The government refused to allow a parliamentary vote on Wednesday on rolling back controversial retail reforms, and the current session now faces more disruption, making it unlikely that any significant laws will be passed this year.
The furore over inviting global supermarket chains such as Wal-Mart Stores Inc (WMT.N) to invest in India’s $450 billion market risks spilling on to the streets as opposition parties prepare to organise protests.
Finance Minister Pranab Mukherjee rejected opposition calls for a parliamentary motion on the reform after talks with members of the ruling Congress party.
“(He) rejected the very idea of an adjournment motion, but said the government is open to discuss in parliament FDI in retail,” a senior Congress party lawmaker said.
An “adjournment motion” is a parliamentary mechanism to censure the government. Such a move on the retail reforms would likely pass as they are opposed even by allies within the Congress party-led coalition.
Critics from all sides are demanding the government ditch plans to allow 51 per cent foreign direct investment in retail, saying the policy will cost millions of jobs.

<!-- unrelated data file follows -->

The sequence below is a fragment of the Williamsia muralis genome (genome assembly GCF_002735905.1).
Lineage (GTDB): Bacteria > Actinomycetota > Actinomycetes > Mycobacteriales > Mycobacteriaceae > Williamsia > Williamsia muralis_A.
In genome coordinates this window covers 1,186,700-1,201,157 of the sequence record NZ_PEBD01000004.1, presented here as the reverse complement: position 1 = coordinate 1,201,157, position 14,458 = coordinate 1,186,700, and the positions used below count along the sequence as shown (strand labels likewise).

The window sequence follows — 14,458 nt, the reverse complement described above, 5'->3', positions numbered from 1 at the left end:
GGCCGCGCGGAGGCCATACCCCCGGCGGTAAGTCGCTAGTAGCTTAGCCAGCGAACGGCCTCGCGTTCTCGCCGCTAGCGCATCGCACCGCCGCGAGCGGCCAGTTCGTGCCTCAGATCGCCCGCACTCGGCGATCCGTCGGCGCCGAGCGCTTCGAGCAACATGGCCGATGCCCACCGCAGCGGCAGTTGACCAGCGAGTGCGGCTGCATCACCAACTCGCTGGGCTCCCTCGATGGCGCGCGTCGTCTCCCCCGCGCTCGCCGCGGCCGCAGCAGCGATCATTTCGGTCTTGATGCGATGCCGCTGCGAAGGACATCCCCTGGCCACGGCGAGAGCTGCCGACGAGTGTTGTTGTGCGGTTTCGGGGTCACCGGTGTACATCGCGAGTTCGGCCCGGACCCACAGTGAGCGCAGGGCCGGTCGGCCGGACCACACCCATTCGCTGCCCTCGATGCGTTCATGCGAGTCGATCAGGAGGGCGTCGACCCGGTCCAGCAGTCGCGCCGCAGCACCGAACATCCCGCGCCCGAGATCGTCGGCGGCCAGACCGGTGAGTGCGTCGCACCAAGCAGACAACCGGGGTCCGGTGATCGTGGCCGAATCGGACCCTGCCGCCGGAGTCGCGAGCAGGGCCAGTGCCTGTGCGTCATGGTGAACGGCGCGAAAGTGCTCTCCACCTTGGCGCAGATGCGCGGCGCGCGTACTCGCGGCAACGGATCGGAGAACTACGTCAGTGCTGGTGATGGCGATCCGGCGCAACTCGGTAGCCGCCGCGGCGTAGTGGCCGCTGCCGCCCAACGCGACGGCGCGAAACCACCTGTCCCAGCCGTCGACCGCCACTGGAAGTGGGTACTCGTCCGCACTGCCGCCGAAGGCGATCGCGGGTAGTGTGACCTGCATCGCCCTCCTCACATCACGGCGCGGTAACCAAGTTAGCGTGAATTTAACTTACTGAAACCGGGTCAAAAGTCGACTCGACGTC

Free market champions when in power, the main opposition Bharatiya Janata Party now fiercely opposes FDI in retail, and plans protests in Delhi on Friday in support of small traders. Party activists have protested in several cities this week.
Uproar from lawmakers over the retail move led to both houses being suspended until Thursday — as they have been every day since the winter parliamentary session opened on November 22.
India’s unruly parliament has only worked normally in one session since 2010, with opposition parties repeatedly halting proceedings to protest corruption or demand policy changes.
Almost no big reform laws have passed in more than a year.
The media has focused, too, on parliament’s low workload, with one cable news network suggesting a ‘no-work, no-pay’ system for lawmakers.
“A defeat on the motion would not itself bring down the government, but the embarrassment would likely cause party leaders to slap new requirements or conditions on the FDI policy,” said Seema Desai, a political risk analyst at Eurasia Group.
Senior Congress party officials, including party chief Sonia Gandhi, were due to meet later on Wednesday.
Instead it risks pushing into the long grass even a widely touted anti-corruption bill that has broad political support.
Other bills such as extending food subsidies and allowing foreign investment in pension funds may not now get around to being debated this year.
Activist Anna Hazare, who has millions of mainly urban middle-class followers, has warned he will revive street protests that rocked the government in the summer if a bill to create a powerful corruption watchdog does not become law this year.